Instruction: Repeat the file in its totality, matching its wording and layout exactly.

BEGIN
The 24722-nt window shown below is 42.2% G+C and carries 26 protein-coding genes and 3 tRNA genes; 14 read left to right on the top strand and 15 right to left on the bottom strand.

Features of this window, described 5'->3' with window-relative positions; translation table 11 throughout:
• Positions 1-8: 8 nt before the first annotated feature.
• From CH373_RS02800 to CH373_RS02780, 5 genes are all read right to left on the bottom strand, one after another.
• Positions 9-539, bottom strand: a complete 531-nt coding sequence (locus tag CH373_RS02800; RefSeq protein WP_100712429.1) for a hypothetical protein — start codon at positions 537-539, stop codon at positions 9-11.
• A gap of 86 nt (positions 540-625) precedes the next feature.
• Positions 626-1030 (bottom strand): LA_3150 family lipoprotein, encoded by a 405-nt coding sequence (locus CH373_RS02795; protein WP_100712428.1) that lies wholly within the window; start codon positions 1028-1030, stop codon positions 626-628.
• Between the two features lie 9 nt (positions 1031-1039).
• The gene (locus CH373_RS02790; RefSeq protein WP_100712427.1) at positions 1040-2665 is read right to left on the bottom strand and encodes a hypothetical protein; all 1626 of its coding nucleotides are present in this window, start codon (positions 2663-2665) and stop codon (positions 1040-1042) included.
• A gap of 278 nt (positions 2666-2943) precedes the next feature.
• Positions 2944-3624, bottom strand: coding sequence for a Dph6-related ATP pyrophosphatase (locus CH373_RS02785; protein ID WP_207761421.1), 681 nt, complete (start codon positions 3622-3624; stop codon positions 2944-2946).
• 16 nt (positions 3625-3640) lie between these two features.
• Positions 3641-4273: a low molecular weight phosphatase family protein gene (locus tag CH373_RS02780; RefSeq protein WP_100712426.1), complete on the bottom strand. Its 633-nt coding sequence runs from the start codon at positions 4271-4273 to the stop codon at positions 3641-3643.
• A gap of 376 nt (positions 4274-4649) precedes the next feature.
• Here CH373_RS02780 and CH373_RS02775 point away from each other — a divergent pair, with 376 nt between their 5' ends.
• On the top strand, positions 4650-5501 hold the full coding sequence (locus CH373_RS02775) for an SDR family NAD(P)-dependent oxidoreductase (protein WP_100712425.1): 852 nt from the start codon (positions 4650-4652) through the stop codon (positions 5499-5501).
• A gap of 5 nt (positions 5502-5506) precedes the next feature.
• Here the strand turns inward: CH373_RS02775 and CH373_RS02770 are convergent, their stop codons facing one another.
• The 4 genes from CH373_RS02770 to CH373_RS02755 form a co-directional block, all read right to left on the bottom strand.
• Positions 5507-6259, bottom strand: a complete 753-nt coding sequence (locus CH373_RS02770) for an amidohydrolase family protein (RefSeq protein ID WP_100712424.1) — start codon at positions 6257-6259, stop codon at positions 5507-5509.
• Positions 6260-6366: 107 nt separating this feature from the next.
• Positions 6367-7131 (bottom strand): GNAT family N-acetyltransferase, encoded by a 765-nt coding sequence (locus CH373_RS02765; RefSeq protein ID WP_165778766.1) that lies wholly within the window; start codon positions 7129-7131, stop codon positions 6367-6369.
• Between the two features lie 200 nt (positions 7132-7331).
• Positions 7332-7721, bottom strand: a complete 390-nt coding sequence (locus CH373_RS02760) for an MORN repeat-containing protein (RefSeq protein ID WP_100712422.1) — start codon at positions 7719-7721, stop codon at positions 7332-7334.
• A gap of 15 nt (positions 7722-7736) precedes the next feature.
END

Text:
The 24722-nt window shown below is 42.2% G+C and carries 26 protein-coding genes and 3 tRNA genes; 14 read left to right on the top strand and 15 right to left on the bottom strand.

Features of this window, described 5'->3' with window-relative positions; translation table 11 throughout:
• Positions 1-8: 8 nt before the first annotated feature.
• From CH373_RS02800 to CH373_RS02780, 5 genes are all read right to left on the bottom strand, one after another.
• Positions 9-539, bottom strand: a complete 531-nt coding sequence (locus tag CH373_RS02800; RefSeq protein WP_100712429.1) for a hypothetical protein — start codon at positions 537-539, stop codon at positions 9-11.
• A gap of 86 nt (positions 540-625) precedes the next feature.
• Positions 626-1030 (bottom strand): LA_3150 family lipoprotein, encoded by a 405-nt coding sequence (locus CH373_RS02795; protein WP_100712428.1) that lies wholly within the window; start codon positions 1028-1030, stop codon positions 626-628.
• Between the two features lie 9 nt (positions 1031-1039).
• The gene (locus CH373_RS02790; RefSeq protein WP_100712427.1) at positions 1040-2665 is read right to left on the bottom strand and encodes a hypothetical protein; all 1626 of its coding nucleotides are present in this window, start codon (positions 2663-2665) and stop codon (positions 1040-1042) included.
• A gap of 278 nt (positions 2666-2943) precedes the next feature.
• Positions 2944-3624, bottom strand: coding sequence for a Dph6-related ATP pyrophosphatase (locus CH373_RS02785; protein ID WP_207761421.1), 681 nt, complete (start codon positions 3622-3624; stop codon positions 2944-2946).
• 16 nt (positions 3625-3640) lie between these two features.
• Positions 3641-4273: a low molecular weight phosphatase family protein gene (locus tag CH373_RS02780; RefSeq protein WP_100712426.1), complete on the bottom strand. Its 633-nt coding sequence runs from the start codon at positions 4271-4273 to the stop codon at positions 3641-3643.
• A gap of 376 nt (positions 4274-4649) precedes the next feature.
• Here CH373_RS02780 and CH373_RS02775 point away from each other — a divergent pair, with 376 nt between their 5' ends.
• On the top strand, positions 4650-5501 hold the full coding sequence (locus CH373_RS02775) for an SDR family NAD(P)-dependent oxidoreductase (protein WP_100712425.1): 852 nt from the start codon (positions 4650-4652) through the stop codon (positions 5499-5501).
• A gap of 5 nt (positions 5502-5506) precedes the next feature.
• Here the strand turns inward: CH373_RS02775 and CH373_RS02770 are convergent, their stop codons facing one another.
• The 4 genes from CH373_RS02770 to CH373_RS02755 form a co-directional block, all read right to left on the bottom strand.
• Positions 5507-6259, bottom strand: a complete 753-nt coding sequence (locus CH373_RS02770) for an amidohydrolase family protein (RefSeq protein ID WP_100712424.1) — start codon at positions 6257-6259, stop codon at positions 5507-5509.
• Positions 6260-6366: 107 nt separating this feature from the next.
• Positions 6367-7131 (bottom strand): GNAT family N-acetyltransferase, encoded by a 765-nt coding sequence (locus CH373_RS02765; RefSeq protein ID WP_165778766.1) that lies wholly within the window; start codon positions 7129-7131, stop codon positions 6367-6369.
• Between the two features lie 200 nt (positions 7132-7331).
• Positions 7332-7721, bottom strand: a complete 390-nt coding sequence (locus CH373_RS02760) for an MORN repeat-containing protein (RefSeq protein ID WP_100712422.1) — start codon at positions 7719-7721, stop codon at positions 7332-7334.
• A gap of 15 nt (positions 7722-7736) precedes the next feature.